There are many things for you to think about first and it’s important to make the right decision. Buying an equine that turns out to be unsuitable or unsafe can be extremely upsetting and potentially leave you in a difficult situation. It’s well worth taking the time to fully research and assess the impact that owning a horse will have on your daily life and your finances.
Do you have the time?
Horses require daily care, so taking on the responsibility of owning a horse will be very time consuming. Whether your horse is field-kept or stabled at an equestrian yard, they’ll need to be checked at least twice a day to make sure their health and welfare is maintained. Horses are usually checked in the mornings and the evenings - some livery yards may also offer a late-night check service. If you’re unable to attend to your horse for any reason, you must make sure a capable and reliable person attends on your behalf.
Daily jobs vary depending on the time of year and whether your horse lives out or is stabled for part of the day.
Horses like routine, and it’s important to continue this, even on days off, to prevent them from becoming stressed. You should also consider finding a reliable and trustworthy person to care for your horse when you’re on holiday or when you have other commitments.
You should also consider how you’ll make space in your schedule for all the regular appointments your horse will need. Visits by farriers, saddle fitters, equine dental technicians and vets will all require your time.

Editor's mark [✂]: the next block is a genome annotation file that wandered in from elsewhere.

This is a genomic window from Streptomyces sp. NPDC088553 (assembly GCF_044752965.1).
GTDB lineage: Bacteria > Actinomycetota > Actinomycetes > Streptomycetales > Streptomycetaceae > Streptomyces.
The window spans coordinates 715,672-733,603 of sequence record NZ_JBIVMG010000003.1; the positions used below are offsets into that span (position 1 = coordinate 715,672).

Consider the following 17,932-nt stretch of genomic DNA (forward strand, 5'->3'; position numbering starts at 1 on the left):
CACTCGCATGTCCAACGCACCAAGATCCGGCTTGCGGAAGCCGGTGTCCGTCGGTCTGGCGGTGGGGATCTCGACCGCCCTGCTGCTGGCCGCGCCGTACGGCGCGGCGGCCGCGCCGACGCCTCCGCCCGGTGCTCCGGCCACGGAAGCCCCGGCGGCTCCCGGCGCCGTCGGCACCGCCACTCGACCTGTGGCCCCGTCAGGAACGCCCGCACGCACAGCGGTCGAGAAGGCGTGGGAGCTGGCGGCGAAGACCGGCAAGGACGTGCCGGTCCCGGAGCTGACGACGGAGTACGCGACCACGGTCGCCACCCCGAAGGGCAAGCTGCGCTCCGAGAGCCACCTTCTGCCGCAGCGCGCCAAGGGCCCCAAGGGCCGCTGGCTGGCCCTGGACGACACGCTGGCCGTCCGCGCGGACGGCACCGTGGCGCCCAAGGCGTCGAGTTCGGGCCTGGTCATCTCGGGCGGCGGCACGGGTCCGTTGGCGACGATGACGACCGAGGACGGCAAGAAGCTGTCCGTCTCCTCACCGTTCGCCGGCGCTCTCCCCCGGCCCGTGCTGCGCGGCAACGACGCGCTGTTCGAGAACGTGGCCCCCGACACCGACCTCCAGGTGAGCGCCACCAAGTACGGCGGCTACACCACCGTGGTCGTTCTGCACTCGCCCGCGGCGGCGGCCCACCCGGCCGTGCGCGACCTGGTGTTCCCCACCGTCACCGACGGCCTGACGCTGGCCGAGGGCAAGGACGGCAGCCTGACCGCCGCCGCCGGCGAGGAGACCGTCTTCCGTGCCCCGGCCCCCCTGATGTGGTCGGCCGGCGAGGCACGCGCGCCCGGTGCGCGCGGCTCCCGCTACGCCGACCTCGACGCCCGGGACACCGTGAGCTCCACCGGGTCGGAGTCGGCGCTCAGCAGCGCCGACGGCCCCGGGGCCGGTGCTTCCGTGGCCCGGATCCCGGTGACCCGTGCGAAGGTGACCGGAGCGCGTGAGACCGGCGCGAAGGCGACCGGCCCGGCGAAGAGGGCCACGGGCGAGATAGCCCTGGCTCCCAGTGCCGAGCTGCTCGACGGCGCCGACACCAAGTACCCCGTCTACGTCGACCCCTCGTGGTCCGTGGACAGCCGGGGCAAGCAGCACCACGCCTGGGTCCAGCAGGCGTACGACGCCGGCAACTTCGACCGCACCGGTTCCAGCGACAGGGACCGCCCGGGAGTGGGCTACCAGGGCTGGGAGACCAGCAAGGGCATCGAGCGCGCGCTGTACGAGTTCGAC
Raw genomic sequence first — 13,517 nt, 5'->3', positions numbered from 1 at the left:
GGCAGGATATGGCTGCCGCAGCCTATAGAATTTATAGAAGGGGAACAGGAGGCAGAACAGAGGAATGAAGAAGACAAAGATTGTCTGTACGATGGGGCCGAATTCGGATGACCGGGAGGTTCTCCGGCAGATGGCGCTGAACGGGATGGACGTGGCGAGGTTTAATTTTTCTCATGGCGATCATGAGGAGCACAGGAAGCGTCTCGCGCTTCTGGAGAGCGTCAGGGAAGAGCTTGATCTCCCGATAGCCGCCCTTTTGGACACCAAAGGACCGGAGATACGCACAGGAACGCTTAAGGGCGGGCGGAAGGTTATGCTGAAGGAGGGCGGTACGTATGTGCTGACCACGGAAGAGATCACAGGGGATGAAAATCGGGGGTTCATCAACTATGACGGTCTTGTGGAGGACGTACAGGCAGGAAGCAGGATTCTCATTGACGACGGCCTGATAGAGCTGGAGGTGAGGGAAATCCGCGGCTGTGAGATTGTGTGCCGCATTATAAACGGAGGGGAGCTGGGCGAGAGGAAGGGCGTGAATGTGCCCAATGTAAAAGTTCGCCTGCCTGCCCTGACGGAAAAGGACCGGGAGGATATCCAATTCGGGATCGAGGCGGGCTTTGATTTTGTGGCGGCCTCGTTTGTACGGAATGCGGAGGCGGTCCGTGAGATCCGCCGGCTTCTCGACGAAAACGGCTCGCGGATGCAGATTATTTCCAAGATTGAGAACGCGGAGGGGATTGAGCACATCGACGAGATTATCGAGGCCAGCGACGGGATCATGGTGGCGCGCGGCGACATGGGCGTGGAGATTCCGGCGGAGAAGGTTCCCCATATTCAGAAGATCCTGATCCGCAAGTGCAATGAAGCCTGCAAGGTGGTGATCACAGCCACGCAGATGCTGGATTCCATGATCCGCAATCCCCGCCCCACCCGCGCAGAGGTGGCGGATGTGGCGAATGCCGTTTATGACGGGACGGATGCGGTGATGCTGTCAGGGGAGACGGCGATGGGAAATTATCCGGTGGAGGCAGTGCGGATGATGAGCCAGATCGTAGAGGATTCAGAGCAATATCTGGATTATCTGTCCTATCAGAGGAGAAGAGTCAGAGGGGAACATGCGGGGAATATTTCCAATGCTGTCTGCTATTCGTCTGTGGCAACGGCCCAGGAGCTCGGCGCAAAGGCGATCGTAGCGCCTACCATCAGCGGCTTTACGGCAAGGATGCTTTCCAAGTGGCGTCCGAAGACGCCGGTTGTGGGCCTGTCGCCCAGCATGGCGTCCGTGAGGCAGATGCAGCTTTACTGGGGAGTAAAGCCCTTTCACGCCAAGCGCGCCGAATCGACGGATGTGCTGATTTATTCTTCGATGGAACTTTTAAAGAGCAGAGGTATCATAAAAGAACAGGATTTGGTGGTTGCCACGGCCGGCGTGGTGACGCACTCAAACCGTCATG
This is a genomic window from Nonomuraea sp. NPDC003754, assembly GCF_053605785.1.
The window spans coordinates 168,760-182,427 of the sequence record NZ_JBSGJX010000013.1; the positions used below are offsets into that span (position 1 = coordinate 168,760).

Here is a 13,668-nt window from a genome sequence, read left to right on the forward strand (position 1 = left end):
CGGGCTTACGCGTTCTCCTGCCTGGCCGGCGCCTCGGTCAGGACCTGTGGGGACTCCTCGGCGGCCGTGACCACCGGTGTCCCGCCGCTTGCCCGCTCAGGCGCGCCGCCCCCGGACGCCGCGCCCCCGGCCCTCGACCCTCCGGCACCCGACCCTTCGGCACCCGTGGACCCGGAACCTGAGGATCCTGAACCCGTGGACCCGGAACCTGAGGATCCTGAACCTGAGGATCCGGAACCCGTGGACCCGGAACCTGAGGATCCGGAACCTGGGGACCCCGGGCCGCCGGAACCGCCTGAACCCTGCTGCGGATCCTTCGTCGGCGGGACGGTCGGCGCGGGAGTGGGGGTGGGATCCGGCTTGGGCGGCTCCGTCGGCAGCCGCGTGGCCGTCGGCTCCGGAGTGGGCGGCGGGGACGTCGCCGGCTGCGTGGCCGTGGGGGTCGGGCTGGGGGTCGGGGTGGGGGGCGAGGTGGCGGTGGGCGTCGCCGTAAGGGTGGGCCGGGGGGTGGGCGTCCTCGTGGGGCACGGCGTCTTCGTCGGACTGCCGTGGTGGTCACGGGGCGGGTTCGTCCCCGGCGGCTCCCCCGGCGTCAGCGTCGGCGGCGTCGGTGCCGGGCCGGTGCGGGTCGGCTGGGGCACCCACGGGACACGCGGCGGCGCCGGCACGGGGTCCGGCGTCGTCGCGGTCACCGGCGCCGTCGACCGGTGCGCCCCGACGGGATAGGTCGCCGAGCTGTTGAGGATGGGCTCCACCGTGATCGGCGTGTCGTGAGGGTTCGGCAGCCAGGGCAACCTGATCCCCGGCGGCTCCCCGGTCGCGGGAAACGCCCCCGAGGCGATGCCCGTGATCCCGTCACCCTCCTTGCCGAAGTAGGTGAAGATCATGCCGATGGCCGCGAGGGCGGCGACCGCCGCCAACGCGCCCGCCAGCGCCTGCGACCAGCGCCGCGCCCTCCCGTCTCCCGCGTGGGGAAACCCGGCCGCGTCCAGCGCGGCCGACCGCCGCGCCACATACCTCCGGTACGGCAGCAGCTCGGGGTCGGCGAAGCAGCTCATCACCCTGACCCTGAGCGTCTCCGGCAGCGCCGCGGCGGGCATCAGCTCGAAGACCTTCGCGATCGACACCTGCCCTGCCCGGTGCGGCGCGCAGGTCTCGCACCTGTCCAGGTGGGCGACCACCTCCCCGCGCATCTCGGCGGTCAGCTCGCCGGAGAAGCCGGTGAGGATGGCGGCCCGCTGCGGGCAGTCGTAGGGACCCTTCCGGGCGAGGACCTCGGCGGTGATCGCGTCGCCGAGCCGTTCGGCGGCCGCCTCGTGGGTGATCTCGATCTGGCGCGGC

Buying and keeping a horse is a big financial commitment. The initial purchase cost of your horse can be relatively small when compared to the annual cost of upkeep, which can run into many thousands of pounds, so it’s vital to consider how the long-term costs stack up. Costs include:
- Livery charges – DIY (Do It Yourself), part, working or full
- Targeted worming programme- including testing and treatment if necessary
- Veterinary fees (annual routine costs or an emergency)
- Bedding - if your horse is stabled
- Dental checks
- Public liability Insurance
- Veterinary insurance
Consider how unforeseen circumstances such as unemployment, illness or sudden price increases might impact on your ability to care for and keep your horse.
Building the perfect partnership
Owning a horse is a long-term commitment, as building a bond with your new equine takes time and effort. This can be an immensely rewarding experience and the relationship between a horse and their carer, owner or rider can be a strong one. A good partnership between horse and rider can feel like you each know what the other is thinking, and you can anticipate reactions and behaviours before they happen - you understand one another!
We can help you to make sure that owning a horse continues to be a pleasure and that your partnership stays on the right track with advice, support and resources from experts.
It can be a long journey of ups and downs when owning a horse. It’s important to remember that they’re sensitive animals and their behaviour will likely change for different reasons. Once a horse moves to their new yard, they’ll need time to settle in and get used to their new environment and herd mates once introduced. They’ll also need time to build a partnership of trust with you.